All government officials would be offered amnesty by the Taliban, the militant group said Tuesday, as they urged all of them, including women, to return to work, two days after taking power following a lightning sweep through the country.
Enamullah Samangani, a member of Taliban's cultural commission, made the comments Tuesday on Afghan state television, which the militants now control. He said that the Taliban "do not want women to be victims."
He added: “The structure of government is not fully clear, but based on experience, there should be a fully Islamic leadership and all sides should join.”
Many Afghans fear a return to the Taliban’s oppressive rule. The group had previously governed Afghanistan under a perverted interpretation of religious law in which women were forbidden to work or attend school, and could not leave their homes without a male relative accompanying them.
Salima Mazari, one of the few female district governors in the country, expressed fears about a Taliban takeover Saturday in an interview from Mazar-e-Sharif, before it fell.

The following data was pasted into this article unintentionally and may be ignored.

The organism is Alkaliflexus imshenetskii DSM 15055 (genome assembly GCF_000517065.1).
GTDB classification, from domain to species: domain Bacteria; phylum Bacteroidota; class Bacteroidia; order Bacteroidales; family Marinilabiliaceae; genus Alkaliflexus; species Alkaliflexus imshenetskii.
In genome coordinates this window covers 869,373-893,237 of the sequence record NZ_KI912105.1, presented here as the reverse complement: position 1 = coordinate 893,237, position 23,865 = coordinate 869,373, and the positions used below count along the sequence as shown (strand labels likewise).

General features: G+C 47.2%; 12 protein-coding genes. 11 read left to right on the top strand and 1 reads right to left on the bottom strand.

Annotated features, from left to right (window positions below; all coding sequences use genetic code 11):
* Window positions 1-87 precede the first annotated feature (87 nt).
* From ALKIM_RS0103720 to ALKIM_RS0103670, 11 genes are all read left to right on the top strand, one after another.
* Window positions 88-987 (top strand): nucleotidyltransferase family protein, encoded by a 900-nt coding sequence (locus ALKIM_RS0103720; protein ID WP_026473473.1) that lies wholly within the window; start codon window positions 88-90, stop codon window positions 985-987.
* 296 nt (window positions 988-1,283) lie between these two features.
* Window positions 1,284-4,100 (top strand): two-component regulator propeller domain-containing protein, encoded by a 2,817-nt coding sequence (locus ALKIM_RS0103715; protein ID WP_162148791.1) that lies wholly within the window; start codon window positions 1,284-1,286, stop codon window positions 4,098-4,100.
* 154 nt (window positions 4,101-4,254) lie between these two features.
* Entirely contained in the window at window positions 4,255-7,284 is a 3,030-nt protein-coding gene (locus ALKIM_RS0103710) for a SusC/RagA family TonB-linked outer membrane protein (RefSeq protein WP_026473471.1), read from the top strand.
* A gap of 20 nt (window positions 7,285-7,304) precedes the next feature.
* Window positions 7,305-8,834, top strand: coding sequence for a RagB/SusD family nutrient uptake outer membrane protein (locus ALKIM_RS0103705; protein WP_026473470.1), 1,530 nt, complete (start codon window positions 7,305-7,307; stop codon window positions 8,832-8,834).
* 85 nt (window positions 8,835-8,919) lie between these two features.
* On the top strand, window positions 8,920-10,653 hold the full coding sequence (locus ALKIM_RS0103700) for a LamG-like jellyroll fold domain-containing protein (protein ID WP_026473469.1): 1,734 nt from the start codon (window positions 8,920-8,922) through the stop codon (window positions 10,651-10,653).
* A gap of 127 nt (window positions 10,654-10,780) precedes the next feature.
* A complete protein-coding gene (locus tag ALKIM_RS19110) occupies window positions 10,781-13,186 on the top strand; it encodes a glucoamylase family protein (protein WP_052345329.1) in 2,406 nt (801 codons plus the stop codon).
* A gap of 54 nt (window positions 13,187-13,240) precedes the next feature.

“There will be no place for women,” said Mazari, who governs a district of 36,000 people near the northern city. “In the provinces controlled by the Taliban, no women exist there anymore, not even in the cities. They are all imprisoned in their homes.”
In a statement late Saturday, however, the Taliban insisted their fighters wouldn't enter people's homes or interfere with businesses.
Taliban said that it "once again assures all its citizens that it will, as always, protect their life, property and honor and create a peaceful and secure environment for its beloved nation."
“In this regard, no one should worry about their life.”
Despite the pledge, those who can afford a ticket have been flocking to Kabul Hamid Karzai International Airport, the only way out of the country.